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What are Backlinks? And How to Build Them

Written by Dennis Ventura
November 5, 2022
Backlinks

If you’re looking to rank higher in Google’s search engine results pages (SERPs) and get more traffic, then backlinks might be the answer. What are backlinks? These are links that point to your website from other websites or webpages on the internet. What does this have to do with ranking higher in Google’s SERPs? It helps you rank higher because it increases your website’s authority.

When you use SEO methods like keyword research, content marketing, social media marketing, link building strategies, and others, they are all designed to increase your site authority so that when people search for keywords related to what you offer, they will see your webpage come up first in the search engine result page!

Why Are Backlinks Important?

Backlinks are essentially votes for your website from other websites. “This content is valuable, credible, and useful,” each of these votes informs search engines. The higher your site ranks in Google and other search engines, the more of these “votes” you have.

It’s nothing new to use links in a search engine’s algorithm. Backlinks were, in fact, the backbone of Google’s first algorithm (known as “PageRank”). Backlinks remain a vital ranking signal, even though Google’s algorithm has undergone thousands of adjustments since then.

For example, according to recent industry research, links are still Google’s most important ranking signal. According to the company, backlinks are still one of Google’s three most significant search engine ranking variables.

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What Types of Backlinks are Valuable?

Backlinks can take numerous shapes, just as different people and businesses have diverse needs. As a result, what works for one website may or may not work for another.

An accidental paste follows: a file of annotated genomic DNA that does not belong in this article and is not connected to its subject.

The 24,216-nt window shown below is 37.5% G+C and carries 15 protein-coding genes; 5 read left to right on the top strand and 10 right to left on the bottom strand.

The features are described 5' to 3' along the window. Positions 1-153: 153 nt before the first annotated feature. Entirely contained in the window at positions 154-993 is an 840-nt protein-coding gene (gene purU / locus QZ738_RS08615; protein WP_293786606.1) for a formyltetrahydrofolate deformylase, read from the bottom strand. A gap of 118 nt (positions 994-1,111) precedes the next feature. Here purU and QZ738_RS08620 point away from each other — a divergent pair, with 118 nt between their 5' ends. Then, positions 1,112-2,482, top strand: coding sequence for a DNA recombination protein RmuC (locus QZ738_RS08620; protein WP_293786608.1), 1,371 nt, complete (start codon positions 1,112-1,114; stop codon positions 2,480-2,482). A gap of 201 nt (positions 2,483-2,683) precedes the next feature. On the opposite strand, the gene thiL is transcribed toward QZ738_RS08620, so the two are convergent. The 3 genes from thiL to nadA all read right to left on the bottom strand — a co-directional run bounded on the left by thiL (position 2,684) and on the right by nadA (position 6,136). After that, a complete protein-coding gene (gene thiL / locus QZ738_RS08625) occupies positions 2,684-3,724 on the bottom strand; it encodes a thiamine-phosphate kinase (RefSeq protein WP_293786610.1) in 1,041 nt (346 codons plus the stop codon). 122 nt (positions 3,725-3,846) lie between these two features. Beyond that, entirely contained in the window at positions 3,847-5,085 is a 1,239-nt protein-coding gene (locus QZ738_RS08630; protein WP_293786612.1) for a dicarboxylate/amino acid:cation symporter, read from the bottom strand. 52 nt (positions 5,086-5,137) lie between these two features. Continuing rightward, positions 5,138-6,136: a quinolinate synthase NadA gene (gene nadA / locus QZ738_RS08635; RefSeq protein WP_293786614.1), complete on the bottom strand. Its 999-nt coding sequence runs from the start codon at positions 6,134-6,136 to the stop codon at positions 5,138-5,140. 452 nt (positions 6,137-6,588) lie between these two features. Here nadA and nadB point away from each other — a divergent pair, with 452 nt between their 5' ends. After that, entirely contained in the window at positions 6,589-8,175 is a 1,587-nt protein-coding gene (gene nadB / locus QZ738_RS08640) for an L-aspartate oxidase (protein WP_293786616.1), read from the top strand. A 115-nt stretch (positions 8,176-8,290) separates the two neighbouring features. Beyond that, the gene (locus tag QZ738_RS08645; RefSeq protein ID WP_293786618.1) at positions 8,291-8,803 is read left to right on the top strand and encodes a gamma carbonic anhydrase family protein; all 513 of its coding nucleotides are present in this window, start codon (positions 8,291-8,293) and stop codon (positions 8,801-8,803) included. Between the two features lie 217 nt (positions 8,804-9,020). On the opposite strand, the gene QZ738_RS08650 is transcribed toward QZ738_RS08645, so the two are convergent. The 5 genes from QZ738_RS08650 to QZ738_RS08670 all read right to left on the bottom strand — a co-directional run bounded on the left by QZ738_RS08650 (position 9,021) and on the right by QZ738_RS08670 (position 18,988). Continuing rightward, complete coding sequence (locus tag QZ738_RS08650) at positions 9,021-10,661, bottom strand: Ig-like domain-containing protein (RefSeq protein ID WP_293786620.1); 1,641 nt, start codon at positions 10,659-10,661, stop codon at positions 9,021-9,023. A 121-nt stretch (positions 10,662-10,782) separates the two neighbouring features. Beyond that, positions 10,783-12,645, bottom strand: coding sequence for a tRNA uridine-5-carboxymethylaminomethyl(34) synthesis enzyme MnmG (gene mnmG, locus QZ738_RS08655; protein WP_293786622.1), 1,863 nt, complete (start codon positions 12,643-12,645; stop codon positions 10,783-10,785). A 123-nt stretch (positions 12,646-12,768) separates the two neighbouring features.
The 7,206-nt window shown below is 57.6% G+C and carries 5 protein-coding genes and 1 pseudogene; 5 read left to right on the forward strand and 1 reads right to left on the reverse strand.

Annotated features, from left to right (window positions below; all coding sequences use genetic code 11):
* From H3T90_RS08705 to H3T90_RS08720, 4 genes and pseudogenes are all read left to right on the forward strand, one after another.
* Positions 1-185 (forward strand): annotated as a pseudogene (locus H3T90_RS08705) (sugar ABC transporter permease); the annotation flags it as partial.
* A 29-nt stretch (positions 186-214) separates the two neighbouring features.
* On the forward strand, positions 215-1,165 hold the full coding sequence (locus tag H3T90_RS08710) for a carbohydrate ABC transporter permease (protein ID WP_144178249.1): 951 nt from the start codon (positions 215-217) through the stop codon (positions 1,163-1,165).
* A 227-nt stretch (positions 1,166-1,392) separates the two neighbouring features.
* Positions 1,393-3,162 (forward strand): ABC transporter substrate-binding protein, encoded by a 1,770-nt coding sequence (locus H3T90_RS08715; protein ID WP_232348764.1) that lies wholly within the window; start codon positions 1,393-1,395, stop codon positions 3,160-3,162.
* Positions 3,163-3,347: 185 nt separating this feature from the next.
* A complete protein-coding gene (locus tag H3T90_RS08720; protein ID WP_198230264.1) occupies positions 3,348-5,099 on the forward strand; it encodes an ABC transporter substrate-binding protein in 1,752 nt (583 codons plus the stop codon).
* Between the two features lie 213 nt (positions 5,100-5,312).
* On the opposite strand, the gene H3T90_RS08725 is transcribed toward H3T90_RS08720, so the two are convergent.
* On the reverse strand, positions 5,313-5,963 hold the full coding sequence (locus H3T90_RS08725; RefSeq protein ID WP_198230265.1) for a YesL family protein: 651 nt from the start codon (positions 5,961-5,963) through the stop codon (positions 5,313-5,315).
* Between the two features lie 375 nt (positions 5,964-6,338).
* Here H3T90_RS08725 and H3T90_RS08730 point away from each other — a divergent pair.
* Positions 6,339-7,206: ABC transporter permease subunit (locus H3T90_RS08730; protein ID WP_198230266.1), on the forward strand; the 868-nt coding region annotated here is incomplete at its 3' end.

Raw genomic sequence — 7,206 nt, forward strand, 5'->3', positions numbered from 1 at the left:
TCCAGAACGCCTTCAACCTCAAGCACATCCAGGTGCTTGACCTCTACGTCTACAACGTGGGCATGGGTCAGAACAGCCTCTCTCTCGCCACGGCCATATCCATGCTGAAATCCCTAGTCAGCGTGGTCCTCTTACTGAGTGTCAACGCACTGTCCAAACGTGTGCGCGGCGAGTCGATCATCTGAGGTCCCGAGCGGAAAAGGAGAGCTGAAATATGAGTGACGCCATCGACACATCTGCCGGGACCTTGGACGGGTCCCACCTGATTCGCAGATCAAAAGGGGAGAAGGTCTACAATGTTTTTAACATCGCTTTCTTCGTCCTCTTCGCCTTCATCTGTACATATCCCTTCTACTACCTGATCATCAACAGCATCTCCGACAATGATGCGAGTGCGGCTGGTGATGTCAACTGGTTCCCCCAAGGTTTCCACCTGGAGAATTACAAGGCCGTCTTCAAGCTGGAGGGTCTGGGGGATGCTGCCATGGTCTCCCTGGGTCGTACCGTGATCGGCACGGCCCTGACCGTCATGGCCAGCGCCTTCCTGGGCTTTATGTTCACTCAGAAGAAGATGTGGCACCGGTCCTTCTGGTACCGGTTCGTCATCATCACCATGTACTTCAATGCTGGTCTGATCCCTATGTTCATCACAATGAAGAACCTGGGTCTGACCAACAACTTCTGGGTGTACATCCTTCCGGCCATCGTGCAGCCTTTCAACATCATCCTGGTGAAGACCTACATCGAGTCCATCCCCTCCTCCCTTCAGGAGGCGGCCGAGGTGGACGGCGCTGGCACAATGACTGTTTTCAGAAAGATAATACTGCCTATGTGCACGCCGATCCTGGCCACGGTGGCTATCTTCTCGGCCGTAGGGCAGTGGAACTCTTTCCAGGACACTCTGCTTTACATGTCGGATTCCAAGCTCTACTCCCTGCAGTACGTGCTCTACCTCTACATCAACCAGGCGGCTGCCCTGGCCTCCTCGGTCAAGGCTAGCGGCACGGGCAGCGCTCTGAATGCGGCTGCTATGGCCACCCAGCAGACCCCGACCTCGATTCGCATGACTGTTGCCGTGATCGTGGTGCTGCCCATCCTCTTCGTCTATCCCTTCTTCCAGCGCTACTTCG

That’s why it’s critical to know the differences between the three types of links: Dofollow, Nofollow, and editorial (or “naturally occurring”). Each class has a unique manner of assisting your website in ranking higher.

Backlinks aren’t all made equal. In other words, focus on quality backlinks if you want to rank higher in the SERPs. To put it another way, a single high-quality backlink can outperform 1,000 low-quality connections. High-quality backlinks, it turns out, have a few common characteristics.

They Come From Trusted, Authoritative Websites

Google, it turns out, feels the same way. The term “Domain Authority” is used to describe this concept. In other words, the more authority a site has, the more source it may transmit to yours (via a link) is an exceptionally authoritative domain, according to Ahrefs. Google gives the link a lot of weight because it originates from an authoritative site. Is it challenging to obtain these links? Definitely. Is it worth it? Absolutely.

They Include Your Target Keyword In The Link’s Anchor Text

Anchor text is the visible text portion of a link, in case you forgot. In general, you want anchor text that incorporates your target term in your links. Indeed, a recent industry study discovered a link between keyword-rich anchor text and higher keyword rankings.

Now for a word of caution: You don’t want to use too many keywords in your anchor text. In truth, Google’s algorithm includes a “Google Penguin” filter. Google Penguin penalizes websites that employ black-hat link-building tactics. And it concentrates on sites that engage exact match anchor text to build backlinks.

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The Site (and Page) Linking to You Is Topically Related To Your Site